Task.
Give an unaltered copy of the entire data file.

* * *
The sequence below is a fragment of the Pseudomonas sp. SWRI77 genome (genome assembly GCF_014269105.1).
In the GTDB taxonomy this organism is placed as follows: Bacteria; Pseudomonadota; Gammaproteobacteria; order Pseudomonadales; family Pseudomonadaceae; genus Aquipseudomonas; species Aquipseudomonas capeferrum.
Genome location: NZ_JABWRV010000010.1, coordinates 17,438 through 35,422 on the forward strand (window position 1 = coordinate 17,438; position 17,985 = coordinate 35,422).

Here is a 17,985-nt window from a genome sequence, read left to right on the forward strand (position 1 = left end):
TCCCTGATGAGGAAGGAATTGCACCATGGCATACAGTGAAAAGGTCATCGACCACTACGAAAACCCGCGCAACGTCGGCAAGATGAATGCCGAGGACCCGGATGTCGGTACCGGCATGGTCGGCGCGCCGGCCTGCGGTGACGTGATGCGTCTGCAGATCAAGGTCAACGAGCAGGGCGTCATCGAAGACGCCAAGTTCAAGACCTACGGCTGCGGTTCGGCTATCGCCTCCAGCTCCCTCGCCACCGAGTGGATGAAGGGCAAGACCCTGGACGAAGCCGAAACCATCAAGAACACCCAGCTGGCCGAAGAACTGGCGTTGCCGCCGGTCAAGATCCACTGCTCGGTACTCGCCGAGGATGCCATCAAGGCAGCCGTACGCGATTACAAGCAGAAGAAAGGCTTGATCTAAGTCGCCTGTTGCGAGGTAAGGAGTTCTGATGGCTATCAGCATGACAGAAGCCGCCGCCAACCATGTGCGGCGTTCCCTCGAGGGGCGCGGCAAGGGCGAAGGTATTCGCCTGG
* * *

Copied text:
The sequence below is a fragment of the Pseudomonas sp. SWRI77 genome (genome assembly GCF_014269105.1).
In the GTDB taxonomy this organism is placed as follows: Bacteria; Pseudomonadota; Gammaproteobacteria; order Pseudomonadales; family Pseudomonadaceae; genus Aquipseudomonas; species Aquipseudomonas capeferrum.
Genome location: NZ_JABWRV010000010.1, coordinates 17,438 through 35,422 on the forward strand (window position 1 = coordinate 17,438; position 17,985 = coordinate 35,422).

Here is a 17,985-nt window from a genome sequence, read left to right on the forward strand (position 1 = left end):
TCCCTGATGAGGAAGGAATTGCACCATGGCATACAGTGAAAAGGTCATCGACCACTACGAAAACCCGCGCAACGTCGGCAAGATGAATGCCGAGGACCCGGATGTCGGTACCGGCATGGTCGGCGCGCCGGCCTGCGGTGACGTGATGCGTCTGCAGATCAAGGTCAACGAGCAGGGCGTCATCGAAGACGCCAAGTTCAAGACCTACGGCTGCGGTTCGGCTATCGCCTCCAGCTCCCTCGCCACCGAGTGGATGAAGGGCAAGACCCTGGACGAAGCCGAAACCATCAAGAACACCCAGCTGGCCGAAGAACTGGCGTTGCCGCCGGTCAAGATCCACTGCTCGGTACTCGCCGAGGATGCCATCAAGGCAGCCGTACGCGATTACAAGCAGAAGAAAGGCTTGATCTAAGTCGCCTGTTGCGAGGTAAGGAGTTCTGATGGCTATCAGCATGACAGAAGCCGCCGCCAACCATGTGCGGCGTTCCCTCGAGGGGCGCGGCAAGGGCGAAGGTATTCGCCTGG